Providing Outstanding Innovation with Paragraph 79 Houses

We have recently been working on planning applications and designs for Paragraph 79 houses, providing clients with bespoke buildings fit for ‘Grand Designs‘. But what is Paragraph 79 and how can it be used to enable some of the most innovative designs in some of the most incredible parts of the country? 

Paragraph 79 allows the possibility to build an innovative home on a piece of land that would otherwise be unsuitable for development, and in so doing, to commission and own a bespoke piece of architecture.

Paragraph 79 (former paragraph 55) refers to a specific section of the 2018 National Planning Policy Framework (NPPF) relating to building new isolated homes in the open countryside. In July 2018, the government updated the NPPF and the ‘Paragraph 55’ (or ‘Para 55’) policy changed in name to ‘Paragraph 79’, however the content within remains the same. If there was ever a part of a planning policy that could be described as truly ‘interesting’, then Paragraph 79 of the NPPF would certainly be a forerunner.

For a client, this allows the possibility to build an innovative home on a piece of land that would otherwise be unsuitable for development, and in so doing, to commission and own a bespoke piece of architecture.The majority of national planning policy is strongly weighted against development in open countryside. For example, the network of green belts were established to prevent urban sprawl, limiting rural development to agricultural uses. Para 79 is an exemption clause within the NPPF that leaves open a route within planning policy for landowners hoping to build their own home.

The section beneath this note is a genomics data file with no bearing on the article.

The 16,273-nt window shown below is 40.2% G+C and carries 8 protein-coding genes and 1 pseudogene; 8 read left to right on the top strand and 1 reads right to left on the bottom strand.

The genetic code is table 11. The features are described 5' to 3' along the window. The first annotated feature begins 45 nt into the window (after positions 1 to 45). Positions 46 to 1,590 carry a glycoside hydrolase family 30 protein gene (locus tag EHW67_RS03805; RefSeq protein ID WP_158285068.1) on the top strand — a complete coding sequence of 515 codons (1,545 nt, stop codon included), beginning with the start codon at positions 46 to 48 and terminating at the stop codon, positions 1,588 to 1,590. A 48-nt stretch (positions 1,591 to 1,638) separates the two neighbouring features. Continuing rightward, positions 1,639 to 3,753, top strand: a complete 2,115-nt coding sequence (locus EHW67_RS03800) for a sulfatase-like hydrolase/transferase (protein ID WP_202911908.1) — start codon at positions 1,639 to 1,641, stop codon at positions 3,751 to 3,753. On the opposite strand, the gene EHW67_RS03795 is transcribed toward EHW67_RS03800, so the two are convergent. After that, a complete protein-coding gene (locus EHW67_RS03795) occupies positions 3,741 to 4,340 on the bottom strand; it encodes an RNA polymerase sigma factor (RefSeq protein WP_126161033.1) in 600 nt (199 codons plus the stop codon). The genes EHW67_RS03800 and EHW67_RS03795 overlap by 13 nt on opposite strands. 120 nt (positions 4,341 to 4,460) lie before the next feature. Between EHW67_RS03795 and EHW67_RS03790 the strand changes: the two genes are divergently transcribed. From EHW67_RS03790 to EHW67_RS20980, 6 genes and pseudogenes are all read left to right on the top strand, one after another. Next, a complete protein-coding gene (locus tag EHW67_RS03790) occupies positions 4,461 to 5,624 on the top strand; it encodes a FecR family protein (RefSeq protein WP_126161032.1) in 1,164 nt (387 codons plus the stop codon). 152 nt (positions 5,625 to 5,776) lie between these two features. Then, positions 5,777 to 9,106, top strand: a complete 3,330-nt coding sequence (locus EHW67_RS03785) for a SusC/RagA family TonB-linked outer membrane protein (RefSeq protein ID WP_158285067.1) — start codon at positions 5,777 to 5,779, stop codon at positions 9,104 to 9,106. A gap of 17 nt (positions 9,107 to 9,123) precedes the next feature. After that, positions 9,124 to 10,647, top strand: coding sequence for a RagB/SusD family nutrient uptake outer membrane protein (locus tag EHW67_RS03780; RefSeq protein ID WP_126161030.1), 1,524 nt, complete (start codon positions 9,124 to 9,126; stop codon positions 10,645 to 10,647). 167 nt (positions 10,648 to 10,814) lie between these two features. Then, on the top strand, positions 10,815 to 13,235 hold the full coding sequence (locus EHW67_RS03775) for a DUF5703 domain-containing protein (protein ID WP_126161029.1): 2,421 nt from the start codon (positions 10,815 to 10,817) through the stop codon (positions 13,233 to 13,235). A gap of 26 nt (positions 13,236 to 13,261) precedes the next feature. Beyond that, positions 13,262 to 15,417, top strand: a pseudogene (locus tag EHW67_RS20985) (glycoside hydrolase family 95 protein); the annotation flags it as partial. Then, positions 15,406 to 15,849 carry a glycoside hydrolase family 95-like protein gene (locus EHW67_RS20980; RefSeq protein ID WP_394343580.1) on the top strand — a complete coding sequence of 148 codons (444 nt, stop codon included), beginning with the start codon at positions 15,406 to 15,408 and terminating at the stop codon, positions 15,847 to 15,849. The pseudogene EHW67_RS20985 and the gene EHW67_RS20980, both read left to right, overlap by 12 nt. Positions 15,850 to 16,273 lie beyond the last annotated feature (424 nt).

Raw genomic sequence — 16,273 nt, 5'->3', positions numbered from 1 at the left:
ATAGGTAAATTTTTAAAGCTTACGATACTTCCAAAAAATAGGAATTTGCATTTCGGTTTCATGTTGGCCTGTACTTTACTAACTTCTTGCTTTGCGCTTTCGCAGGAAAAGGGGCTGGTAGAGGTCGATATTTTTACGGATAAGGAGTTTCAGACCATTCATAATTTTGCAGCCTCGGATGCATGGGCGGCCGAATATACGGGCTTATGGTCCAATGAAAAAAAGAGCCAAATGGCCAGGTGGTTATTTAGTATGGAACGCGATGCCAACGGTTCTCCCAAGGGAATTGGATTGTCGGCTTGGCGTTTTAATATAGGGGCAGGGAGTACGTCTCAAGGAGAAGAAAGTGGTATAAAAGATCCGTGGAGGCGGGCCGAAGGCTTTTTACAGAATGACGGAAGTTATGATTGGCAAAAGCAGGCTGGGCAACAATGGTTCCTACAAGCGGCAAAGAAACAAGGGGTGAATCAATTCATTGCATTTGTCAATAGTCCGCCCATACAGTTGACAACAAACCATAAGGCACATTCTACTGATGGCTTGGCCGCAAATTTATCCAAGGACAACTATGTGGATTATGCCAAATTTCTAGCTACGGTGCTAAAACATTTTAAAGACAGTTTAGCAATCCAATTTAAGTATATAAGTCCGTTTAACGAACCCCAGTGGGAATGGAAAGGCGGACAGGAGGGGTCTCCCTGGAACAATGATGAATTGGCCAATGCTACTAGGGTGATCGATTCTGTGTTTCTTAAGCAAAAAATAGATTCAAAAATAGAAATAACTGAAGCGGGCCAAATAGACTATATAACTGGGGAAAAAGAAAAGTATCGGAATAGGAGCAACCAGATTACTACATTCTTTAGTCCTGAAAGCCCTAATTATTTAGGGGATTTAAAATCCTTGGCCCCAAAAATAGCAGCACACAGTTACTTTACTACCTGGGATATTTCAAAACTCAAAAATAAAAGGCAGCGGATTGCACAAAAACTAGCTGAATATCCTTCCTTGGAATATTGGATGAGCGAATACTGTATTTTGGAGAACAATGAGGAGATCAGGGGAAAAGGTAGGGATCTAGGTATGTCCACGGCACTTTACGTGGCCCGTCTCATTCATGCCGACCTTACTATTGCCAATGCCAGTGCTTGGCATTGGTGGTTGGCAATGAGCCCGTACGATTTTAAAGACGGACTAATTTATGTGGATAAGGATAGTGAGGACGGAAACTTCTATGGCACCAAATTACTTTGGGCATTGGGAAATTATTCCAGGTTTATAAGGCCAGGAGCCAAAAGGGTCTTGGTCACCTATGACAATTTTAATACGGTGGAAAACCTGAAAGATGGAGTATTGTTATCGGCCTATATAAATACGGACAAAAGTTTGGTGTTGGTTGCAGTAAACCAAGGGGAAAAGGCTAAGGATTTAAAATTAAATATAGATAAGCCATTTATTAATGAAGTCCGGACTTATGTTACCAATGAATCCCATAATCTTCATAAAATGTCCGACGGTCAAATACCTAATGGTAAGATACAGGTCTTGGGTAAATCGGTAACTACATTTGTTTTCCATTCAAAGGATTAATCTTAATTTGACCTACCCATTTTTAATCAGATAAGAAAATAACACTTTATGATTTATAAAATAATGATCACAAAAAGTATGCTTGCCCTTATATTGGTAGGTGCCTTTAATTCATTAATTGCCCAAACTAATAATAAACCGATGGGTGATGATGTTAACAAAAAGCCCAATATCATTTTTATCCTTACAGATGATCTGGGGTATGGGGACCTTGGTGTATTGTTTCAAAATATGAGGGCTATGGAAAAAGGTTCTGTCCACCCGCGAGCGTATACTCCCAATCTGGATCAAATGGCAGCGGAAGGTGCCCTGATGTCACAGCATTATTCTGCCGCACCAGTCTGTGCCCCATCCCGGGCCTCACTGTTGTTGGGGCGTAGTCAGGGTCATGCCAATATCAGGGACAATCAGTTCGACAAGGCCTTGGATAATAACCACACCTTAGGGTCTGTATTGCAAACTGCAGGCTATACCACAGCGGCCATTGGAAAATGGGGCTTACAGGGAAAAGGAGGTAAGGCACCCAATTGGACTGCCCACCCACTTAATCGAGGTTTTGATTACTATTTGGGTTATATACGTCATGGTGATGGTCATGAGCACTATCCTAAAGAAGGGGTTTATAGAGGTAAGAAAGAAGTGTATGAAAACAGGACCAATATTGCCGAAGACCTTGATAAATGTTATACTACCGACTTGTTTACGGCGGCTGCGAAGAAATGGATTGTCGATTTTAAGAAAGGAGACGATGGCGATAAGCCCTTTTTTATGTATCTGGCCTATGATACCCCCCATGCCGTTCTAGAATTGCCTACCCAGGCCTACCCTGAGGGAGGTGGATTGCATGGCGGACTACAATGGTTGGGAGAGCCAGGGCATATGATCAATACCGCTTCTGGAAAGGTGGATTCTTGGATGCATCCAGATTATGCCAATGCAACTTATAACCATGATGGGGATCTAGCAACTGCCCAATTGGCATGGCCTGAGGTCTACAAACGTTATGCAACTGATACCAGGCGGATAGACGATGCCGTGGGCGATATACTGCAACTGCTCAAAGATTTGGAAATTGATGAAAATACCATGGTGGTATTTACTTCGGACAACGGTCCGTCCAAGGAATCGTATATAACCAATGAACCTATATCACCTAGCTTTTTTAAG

An update of ‘Gummers Law’ and the old ‘PPS7’, ‘Para 79’ recognises the long tradition of English countryside homes, but with a new twist of innovation. It declares that local planning authorities should avoid new isolated homes in the countryside unless there are ‘special circumstances’ such as the exceptional quality or innovative nature of the proposal.

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The most relevant of the circumstances to architectural design is the point: e) the design is of exceptional quality, in that it: – is truly outstanding or innovative, reflecting the highest standards in architecture, and would help to raise standards of design more generally in rural areas; and – would significantly enhance its immediate setting, and be sensitive to the defining characteristics of the local area.

We are currently defending against a recommended Refusal of Planning Permission for one such house – the council members and residents have no objection to the fact that the building would indeed be innovative and fit in with the local landscape, however we’re hesitant about the location of the proposed building. 

Paragraph 79 houses have to provide the ‘highest standards in architecture’ and be ‘sensitive to the defining characteristics’; the value attached to the natural landscape means that each proposal must stand up to rigorous testing against each of these phrases. As such, the roadmap for gaining planning permission for such a scheme is often difficult to navigate. 

We are very pleased with our recent successes with Paragraph 79 homes, especially that the local council to the previously mentioned scheme acknowledges that the building is indeed outstanding and innovative. We can help design and plan for such Paragraph 79 homes, as well as offering many other services to clients. Please contact us for more information and to arrange a consultation; you can also find us across social media on LinkedIn, Facebook and Twitter.  

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